1. Why get vaccinated?
Hepatitis B vaccine can prevent hepatitis B. Hepatitis B is a liver disease that can cause mild illness lasting a few weeks, or it can lead to a serious, lifelong illness.
- Acute hepatitis B infection is a short-term illness that can lead to fever, fatigue, loss of appetite, nausea, vomiting, jaundice (yellow skin or eyes, dark urine, clay-colored bowel movements), and pain in the muscles, joints, and stomach.
- Chronic hepatitis B infection is a long-term illness that occurs when the hepatitis B virus remains in a person's body. Most people who go on to develop chronic hepatitis B do not have symptoms, but it is still very serious and can lead to liver damage (cirrhosis), liver cancer, and death. Chronically-infected people can spread hepatitis B virus to others, even if they do not feel or look sick themselves.
Hepatitis B is spread when blood, semen, or other body fluid infected with the hepatitis B virus enters the body of a person who is not infected. People can become infected through:
- Birth (if a mother has hepatitis B, her baby can become infected)
- Sharing items such as razors or toothbrushes with an infected person
- Contact with the blood or open sores of an infected person
- Sex with an infected partner
- Sharing needles, syringes, or other drug-injection equipment
- Exposure to blood from needlesticks or other sharp instruments
Most people who are vaccinated with hepatitis B vaccine are immune for life.
2. Hepatitis B vaccine.
Hepatitis B vaccine is usually given as 2, 3, or 4 shots.
Infants should get their first dose of hepatitis B vaccine at birth and will usually complete the series at 6 months of age (sometimes it will take longer than 6 months to complete the series).
Children and adolescents younger than 19 years of age who have not yet gotten the vaccine should also be vaccinated.
- Hepatitis B vaccine is also recommended for certain unvaccinated adults:
- People whose sex partners have hepatitis B
- Sexually active persons who are not in a long-term monogamous relationship
- Persons seeking evaluation or treatment for a sexually transmitted disease
- Men who have sexual contact with other men
- People who share needles, syringes, or other drug-injection equipment
- People who have household contact with someone infected with the hepatitis B virus
- Health care and public safety workers at risk for exposure to blood or body fluids
- Residents and staff of facilities for developmentally disabled persons
- Persons in correctional facilities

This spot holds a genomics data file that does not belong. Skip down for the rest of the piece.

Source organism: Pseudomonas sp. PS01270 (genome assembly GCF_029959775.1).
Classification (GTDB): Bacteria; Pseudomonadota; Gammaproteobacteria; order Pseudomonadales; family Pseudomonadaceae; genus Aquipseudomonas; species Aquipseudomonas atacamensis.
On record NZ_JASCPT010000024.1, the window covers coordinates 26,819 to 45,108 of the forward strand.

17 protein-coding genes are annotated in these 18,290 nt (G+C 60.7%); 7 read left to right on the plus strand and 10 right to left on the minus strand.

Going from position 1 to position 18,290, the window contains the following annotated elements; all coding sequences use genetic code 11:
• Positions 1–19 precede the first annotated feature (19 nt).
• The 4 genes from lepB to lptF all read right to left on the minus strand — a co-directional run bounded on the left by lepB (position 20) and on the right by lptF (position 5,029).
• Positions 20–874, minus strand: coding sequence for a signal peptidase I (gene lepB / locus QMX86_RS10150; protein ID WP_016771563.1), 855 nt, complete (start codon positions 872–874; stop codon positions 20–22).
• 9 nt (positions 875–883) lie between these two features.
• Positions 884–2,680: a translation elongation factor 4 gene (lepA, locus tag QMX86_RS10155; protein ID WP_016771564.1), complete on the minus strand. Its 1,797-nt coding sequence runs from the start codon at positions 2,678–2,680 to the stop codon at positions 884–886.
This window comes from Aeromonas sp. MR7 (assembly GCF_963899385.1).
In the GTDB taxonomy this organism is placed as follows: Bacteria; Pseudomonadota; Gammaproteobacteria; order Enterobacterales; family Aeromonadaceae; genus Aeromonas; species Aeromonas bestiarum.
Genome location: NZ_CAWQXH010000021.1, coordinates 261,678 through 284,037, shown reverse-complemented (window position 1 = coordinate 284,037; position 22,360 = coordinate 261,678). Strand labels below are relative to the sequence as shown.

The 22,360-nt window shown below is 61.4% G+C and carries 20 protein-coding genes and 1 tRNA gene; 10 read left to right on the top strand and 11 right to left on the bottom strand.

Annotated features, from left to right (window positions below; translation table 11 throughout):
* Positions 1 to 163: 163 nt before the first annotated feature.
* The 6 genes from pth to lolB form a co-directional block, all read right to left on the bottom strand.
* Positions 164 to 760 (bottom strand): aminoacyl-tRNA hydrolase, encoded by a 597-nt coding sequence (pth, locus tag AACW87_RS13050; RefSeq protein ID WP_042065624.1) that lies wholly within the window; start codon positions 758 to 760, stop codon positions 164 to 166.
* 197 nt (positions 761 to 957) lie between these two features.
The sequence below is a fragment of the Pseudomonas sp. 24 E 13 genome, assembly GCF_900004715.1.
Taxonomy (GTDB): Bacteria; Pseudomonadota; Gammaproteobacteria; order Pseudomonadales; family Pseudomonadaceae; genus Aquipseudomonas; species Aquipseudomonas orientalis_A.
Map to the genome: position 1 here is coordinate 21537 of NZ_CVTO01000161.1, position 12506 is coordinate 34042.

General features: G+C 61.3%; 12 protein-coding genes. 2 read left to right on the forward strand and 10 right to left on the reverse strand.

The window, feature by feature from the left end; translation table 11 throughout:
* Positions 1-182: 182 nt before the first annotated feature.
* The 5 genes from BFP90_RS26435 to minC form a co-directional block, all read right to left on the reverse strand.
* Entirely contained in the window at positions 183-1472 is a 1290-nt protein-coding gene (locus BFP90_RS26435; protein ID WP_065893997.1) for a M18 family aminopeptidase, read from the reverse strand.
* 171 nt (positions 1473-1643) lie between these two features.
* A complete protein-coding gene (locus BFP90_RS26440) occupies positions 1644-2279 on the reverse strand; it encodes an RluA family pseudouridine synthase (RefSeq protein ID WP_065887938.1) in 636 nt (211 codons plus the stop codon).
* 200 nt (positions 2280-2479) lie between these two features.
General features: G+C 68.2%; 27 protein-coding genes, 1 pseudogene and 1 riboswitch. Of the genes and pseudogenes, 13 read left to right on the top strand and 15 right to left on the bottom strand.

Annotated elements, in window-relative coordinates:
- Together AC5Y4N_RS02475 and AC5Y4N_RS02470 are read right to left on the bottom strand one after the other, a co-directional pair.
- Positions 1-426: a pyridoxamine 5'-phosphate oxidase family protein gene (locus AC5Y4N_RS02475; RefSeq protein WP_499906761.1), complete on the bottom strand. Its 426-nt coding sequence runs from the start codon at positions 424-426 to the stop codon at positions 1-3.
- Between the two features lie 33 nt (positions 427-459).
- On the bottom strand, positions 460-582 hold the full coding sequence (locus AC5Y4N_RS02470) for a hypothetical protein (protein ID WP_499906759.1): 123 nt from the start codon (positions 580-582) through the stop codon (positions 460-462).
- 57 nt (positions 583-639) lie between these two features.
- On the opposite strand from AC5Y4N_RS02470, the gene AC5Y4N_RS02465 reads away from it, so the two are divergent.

- Victims of sexual assault or abuse
- Travelers to regions with increased rates of hepatitis B
- People with chronic liver disease, kidney disease, HIV infection, infection with hepatitis C, or diabetes
- Anyone who wants to be protected from hepatitis B
Hepatitis B vaccine may be given at the same time as other vaccines.
3. Talk with your health care provider.
Tell your vaccine provider if the person getting the vaccine:
- Has had an allergic reaction after a previous dose of hepatitis B vaccine, or has any severe, life-threatening allergies.
In some cases, your health care provider may decide to postpone hepatitis B vaccination to a future visit.
People with minor illnesses, such as a cold, may be vaccinated. People who are moderately or severely ill should usually wait until they recover before getting hepatitis B vaccine.
Your health care provider can give you more information.
4. Risks of a vaccine reaction.
- Soreness where the shot is given or fever can happen after hepatitis B vaccine.
People sometimes faint after medical procedures, including vaccination. Tell your provider if you feel dizzy or have vision changes or ringing in the ears.
As with any medicine, there is a very remote chance of a vaccine causing a severe allergic reaction, other serious injury, or death.
5. What if there is a serious problem?
An allergic reaction could occur after the vaccinated person leaves the clinic. If you see signs of a severe allergic reaction (hives, swelling of the face and throat, difficulty breathing, a fast heartbeat, dizziness, or weakness), call 9-1-1 and get the person to the nearest hospital.
For other signs that concern you, call your health care provider.
Adverse reactions should be reported to the Vaccine Adverse Event Reporting System (VAERS). Your health care provider will usually file this report, or you can do it yourself. Visit the VAERS website at www.vaers.hhs.gov or call 1-800-822-7967. VAERS is only for reporting reactions, and VAERS staff do not give medical advice.
6. The National Vaccine Injury Compensation Program.
The National Vaccine Injury Compensation Program (VICP) is a federal program that was created to compensate people who may have been injured by certain vaccines. Visit the VICP website at www.hrsa.gov/vaccinecompensation or call 1-800-338-2382 to learn about the program and about filing a claim. There is a time limit to file a claim for compensation.
7. How can I learn more?
- Ask your health care provider.
- Call your local or state health department.
Contact the Centers for Disease Control and Prevention (CDC):